TAIWAN TRIP REPORT, 21–24 May 2005
As a frequent business traveller to
Japan and a keen birdwatcher I sometimes try to fit in a short trip to Asia
either before or after business.
Taiwan has increasingly been getting higher up the list
of priorities, principally because of its very special endemic species, but
also because it is a country few people have visited, let alone birded.
trawling through several web sites I made contact with local birdwatching
expert Simon Liao and we were quickly able to make our arrangements via
were the endemics, of which there are currently 15, but it is likely up to
10 more may be declared as they are under serious consideration.
was with Cathay Pacific from Osaka arriving in Taipei at 13.10 p.m. Simon,
his wife, Linda, and another expert local guide Ten-Di Wu all met me at the
airport and we set off south to Chingin Resort in central Taiwan where we
would spend both nights of my stay.
Day 1 – May 21st
CSK Airport to Chingin Resort.
briefly at Dream Valley Waterfall at Puli in Nanton County. Black-naped
Monarch was the first bird to be seen, followed by several Light-vented and
Black Bulbuls. At the Falls we had good view of my first endemic – Taiwan
Whistling Thrush. We had great views of several Collared Finchbills,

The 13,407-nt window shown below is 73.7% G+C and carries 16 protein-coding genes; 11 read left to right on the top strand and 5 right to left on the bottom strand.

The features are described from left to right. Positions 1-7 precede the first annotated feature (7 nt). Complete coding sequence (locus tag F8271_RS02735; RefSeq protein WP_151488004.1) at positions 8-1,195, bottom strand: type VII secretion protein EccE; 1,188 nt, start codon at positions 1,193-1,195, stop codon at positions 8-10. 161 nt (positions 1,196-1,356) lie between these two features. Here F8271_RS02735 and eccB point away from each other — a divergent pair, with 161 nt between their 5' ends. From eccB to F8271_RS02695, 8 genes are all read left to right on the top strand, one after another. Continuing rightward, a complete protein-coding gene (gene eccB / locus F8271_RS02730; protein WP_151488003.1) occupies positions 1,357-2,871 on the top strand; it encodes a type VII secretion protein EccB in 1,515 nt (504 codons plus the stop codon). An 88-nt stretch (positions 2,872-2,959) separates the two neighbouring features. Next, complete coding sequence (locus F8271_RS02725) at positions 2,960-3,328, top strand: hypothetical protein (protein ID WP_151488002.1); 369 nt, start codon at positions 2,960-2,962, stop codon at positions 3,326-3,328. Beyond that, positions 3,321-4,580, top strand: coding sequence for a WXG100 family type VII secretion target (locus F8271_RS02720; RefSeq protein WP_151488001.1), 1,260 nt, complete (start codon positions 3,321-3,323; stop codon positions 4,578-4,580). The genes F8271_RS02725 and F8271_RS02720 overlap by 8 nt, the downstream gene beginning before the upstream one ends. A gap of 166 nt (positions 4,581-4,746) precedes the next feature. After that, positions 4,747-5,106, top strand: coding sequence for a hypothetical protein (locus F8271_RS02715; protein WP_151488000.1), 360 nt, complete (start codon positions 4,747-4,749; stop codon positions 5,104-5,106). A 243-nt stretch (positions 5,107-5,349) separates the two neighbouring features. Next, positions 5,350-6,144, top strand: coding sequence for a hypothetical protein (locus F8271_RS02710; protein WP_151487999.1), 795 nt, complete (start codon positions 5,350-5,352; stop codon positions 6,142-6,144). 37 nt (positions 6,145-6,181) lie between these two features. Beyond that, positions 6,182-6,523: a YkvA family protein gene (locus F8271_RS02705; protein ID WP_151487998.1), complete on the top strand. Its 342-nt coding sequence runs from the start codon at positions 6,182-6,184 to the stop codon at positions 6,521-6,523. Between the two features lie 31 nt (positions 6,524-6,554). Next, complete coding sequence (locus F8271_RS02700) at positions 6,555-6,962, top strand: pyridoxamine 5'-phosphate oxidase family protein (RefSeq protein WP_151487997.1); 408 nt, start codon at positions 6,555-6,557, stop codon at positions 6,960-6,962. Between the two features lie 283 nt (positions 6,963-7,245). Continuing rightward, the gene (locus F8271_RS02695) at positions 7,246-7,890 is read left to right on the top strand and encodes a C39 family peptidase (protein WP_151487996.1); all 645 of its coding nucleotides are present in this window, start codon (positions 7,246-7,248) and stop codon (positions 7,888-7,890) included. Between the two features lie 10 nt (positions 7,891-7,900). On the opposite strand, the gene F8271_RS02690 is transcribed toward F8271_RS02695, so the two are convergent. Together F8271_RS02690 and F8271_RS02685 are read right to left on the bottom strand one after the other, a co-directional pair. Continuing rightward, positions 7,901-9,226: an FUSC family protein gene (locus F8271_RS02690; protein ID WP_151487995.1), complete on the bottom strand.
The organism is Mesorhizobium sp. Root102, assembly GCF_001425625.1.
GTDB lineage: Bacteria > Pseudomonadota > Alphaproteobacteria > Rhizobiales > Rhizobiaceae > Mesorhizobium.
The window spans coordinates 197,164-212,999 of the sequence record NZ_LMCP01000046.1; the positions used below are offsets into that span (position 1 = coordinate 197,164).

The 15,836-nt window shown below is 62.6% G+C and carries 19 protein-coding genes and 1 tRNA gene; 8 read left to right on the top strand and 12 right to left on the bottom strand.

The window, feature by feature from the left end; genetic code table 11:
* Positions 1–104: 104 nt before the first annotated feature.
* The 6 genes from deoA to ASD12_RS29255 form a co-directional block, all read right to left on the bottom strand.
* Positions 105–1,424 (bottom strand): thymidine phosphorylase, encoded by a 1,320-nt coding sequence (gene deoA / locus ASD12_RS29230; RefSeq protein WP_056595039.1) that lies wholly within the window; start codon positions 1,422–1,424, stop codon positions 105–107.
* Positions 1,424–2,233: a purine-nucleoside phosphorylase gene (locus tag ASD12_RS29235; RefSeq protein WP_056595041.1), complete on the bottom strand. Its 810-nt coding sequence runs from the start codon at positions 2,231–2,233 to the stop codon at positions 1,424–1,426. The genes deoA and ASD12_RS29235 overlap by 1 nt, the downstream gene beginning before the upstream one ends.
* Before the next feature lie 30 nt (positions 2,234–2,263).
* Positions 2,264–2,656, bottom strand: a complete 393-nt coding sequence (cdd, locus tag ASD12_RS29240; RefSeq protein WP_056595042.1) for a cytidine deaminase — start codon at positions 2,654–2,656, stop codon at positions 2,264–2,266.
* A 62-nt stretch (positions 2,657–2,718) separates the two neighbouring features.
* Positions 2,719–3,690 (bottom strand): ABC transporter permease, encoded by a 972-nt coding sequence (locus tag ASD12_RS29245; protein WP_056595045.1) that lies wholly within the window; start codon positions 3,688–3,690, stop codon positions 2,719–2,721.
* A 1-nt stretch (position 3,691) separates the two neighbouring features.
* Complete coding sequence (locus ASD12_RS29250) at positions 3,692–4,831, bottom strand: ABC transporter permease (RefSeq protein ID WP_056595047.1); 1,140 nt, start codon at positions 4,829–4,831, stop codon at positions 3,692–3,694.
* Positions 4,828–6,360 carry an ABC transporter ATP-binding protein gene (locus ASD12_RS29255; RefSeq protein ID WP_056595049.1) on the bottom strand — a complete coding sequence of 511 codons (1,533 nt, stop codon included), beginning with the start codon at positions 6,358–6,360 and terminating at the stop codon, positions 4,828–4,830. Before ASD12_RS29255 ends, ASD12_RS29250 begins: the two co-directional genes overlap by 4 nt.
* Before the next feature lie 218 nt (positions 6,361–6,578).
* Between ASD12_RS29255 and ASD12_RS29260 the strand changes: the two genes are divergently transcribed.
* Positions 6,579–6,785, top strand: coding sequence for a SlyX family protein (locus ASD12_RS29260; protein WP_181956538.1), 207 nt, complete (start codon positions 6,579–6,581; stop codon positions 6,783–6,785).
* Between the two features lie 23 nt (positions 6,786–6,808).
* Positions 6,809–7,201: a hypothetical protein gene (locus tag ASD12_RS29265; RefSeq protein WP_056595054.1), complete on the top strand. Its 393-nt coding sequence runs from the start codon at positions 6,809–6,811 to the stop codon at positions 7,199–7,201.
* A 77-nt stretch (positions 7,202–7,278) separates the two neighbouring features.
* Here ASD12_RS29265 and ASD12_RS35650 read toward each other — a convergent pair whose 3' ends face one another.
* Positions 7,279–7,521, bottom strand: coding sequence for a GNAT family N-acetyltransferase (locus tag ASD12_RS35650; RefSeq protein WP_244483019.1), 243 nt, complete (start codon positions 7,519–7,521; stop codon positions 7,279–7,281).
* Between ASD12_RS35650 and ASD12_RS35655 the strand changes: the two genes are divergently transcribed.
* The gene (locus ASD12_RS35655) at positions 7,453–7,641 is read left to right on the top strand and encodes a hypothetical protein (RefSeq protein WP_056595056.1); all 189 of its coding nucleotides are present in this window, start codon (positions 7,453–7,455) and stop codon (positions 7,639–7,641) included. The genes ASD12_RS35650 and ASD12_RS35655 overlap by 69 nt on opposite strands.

showing very well. Also seen in this area was Hwamei and Japanese
was fine and we finally arrived at Chingin at about 6.30 p.m. The Guest
House was excellent, very comfortable and good food. It was pleasantly cool
in the mountains, requiring a sweater in the evenings.
Day 2 – May 22nd
This was the day we made a big effort to see one or both
of the endemic Pheasants, but it was not to be. This was made up, however,
by excellent views of many other species.
A 5.00 a.m.
wake-up had us on the Blue Gate Trail just after 6.00 a.m. This was
preceded by V inous-throated Parrotbills and Steere’s Liocichla around the
on the trail included Ashy Wood-Pigeon, White-eared Sibia, Taiwan Yuhina,
Golden Parrotbill, Black-throated Tit, Taiwan Yellow Tit and, rarest of all,
White-browed Shortwing, which got Simon pretty excited.
3 hours we continued to ascend to HeHuan Shan at about 3000 metres. The
weather was glorious but it was still cool at the top. The views all along
were magnificent. Being a Sunday it was very busy but that did not stop us
picking up the special high-altitude birds including Flamecrest, Taiwan
Laughing Thrush (white-whiskered), Vinaceous Rosefinch, Collared Bush Robin
and an obliging Taiwan Bush Warbler. We also saw Dusky Warbler and I missed
Alpine Accentor seen by Simon and Ten-Di.
we descended to the second Blue Gate Trail to try again for Pheasants. We
picked up Eurasian Nuthatch, Green-backed Tit, Fire-Breasted Flowerpecker,
and Ten-Di put up a very obliging Savannah Nightjar on the path.
It was a
weary group that made it back to the Guest House at 7.00 p.m. after 13 hours
in the field. We were soon fortified by a cold beer, a good meal and some
fearsomely strong Taiwanese whisky!
Day 3 – May 23rd
This was a day planned with military precision as there
were some key target species.
start had us on the North East Eye Mountain Trail at 6.20 a.m. The